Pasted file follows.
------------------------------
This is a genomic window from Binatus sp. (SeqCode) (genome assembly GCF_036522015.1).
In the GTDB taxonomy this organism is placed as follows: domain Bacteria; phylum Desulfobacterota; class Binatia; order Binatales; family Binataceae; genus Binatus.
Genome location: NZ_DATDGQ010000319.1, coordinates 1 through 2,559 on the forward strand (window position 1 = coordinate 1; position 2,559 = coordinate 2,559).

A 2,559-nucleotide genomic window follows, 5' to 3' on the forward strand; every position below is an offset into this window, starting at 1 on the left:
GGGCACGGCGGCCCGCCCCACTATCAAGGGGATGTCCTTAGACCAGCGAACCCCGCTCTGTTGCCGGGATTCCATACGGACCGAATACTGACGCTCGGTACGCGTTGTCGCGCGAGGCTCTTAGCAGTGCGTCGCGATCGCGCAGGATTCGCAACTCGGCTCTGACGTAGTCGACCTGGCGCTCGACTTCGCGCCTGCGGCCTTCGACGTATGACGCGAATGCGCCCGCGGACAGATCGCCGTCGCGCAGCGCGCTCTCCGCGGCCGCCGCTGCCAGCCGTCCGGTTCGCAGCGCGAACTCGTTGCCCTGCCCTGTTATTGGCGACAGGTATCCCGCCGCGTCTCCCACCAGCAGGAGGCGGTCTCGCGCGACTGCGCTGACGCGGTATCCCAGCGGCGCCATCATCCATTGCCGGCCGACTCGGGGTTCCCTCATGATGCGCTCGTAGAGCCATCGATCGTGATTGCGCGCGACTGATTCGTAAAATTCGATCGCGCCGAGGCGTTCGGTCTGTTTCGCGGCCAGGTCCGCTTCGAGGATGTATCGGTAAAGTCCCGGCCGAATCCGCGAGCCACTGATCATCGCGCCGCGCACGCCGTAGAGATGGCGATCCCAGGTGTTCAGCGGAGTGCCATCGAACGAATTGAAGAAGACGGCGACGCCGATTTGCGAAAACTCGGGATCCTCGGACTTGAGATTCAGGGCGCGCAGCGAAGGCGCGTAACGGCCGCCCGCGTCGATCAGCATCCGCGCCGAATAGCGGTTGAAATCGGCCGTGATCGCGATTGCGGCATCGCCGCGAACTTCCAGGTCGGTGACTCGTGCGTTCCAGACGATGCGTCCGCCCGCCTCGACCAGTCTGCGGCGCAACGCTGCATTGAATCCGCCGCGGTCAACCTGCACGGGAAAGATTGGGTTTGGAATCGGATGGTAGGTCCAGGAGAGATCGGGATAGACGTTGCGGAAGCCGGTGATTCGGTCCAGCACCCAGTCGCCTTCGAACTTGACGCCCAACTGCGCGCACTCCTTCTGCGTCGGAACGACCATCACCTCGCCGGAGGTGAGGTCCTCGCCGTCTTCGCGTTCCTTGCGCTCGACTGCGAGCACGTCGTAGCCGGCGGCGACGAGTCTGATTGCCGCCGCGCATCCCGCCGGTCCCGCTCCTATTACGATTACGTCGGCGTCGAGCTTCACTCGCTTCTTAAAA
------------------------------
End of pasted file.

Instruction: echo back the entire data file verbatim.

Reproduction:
This is a genomic window from Binatus sp. (SeqCode) (genome assembly GCF_036522015.1).
In the GTDB taxonomy this organism is placed as follows: domain Bacteria; phylum Desulfobacterota; class Binatia; order Binatales; family Binataceae; genus Binatus.
Genome location: NZ_DATDGQ010000319.1, coordinates 1 through 2,559 on the forward strand (window position 1 = coordinate 1; position 2,559 = coordinate 2,559).

A 2,559-nucleotide genomic window follows, 5' to 3' on the forward strand; every position below is an offset into this window, starting at 1 on the left:
GGGCACGGCGGCCCGCCCCACTATCAAGGGGATGTCCTTAGACCAGCGAACCCCGCTCTGTTGCCGGGATTCCATACGGACCGAATACTGACGCTCGGTACGCGTTGTCGCGCGAGGCTCTTAGCAGTGCGTCGCGATCGCGCAGGATTCGCAACTCGGCTCTGACGTAGTCGACCTGGCGCTCGACTTCGCGCCTGCGGCCTTCGACGTATGACGCGAATGCGCCCGCGGACAGATCGCCGTCGCGCAGCGCGCTCTCCGCGGCCGCCGCTGCCAGCCGTCCGGTTCGCAGCGCGAACTCGTTGCCCTGCCCTGTTATTGGCGACAGGTATCCCGCCGCGTCTCCCACCAGCAGGAGGCGGTCTCGCGCGACTGCGCTGACGCGGTATCCCAGCGGCGCCATCATCCATTGCCGGCCGACTCGGGGTTCCCTCATGATGCGCTCGTAGAGCCATCGATCGTGATTGCGCGCGACTGATTCGTAAAATTCGATCGCGCCGAGGCGTTCGGTCTGTTTCGCGGCCAGGTCCGCTTCGAGGATGTATCGGTAAAGTCCCGGCCGAATCCGCGAGCCACTGATCATCGCGCCGCGCACGCCGTAGAGATGGCGATCCCAGGTGTTCAGCGGAGTGCCATCGAACGAATTGAAGAAGACGGCGACGCCGATTTGCGAAAACTCGGGATCCTCGGACTTGAGATTCAGGGCGCGCAGCGAAGGCGCGTAACGGCCGCCCGCGTCGATCAGCATCCGCGCCGAATAGCGGTTGAAATCGGCCGTGATCGCGATTGCGGCATCGCCGCGAACTTCCAGGTCGGTGACTCGTGCGTTCCAGACGATGCGTCCGCCCGCCTCGACCAGTCTGCGGCGCAACGCTGCATTGAATCCGCCGCGGTCAACCTGCACGGGAAAGATTGGGTTTGGAATCGGATGGTAGGTCCAGGAGAGATCGGGATAGACGTTGCGGAAGCCGGTGATTCGGTCCAGCACCCAGTCGCCTTCGAACTTGACGCCCAACTGCGCGCACTCCTTCTGCGTCGGAACGACCATCACCTCGCCGGAGGTGAGGTCCTCGCCGTCTTCGCGTTCCTTGCGCTCGACTGCGAGCACGTCGTAGCCGGCGGCGACGAGTCTGATTGCCGCCGCGCATCCCGCCGGTCCCGCTCCTATTACGATTACGTCGGCGTCGAGCTTCACTCGCTTCTTAAAA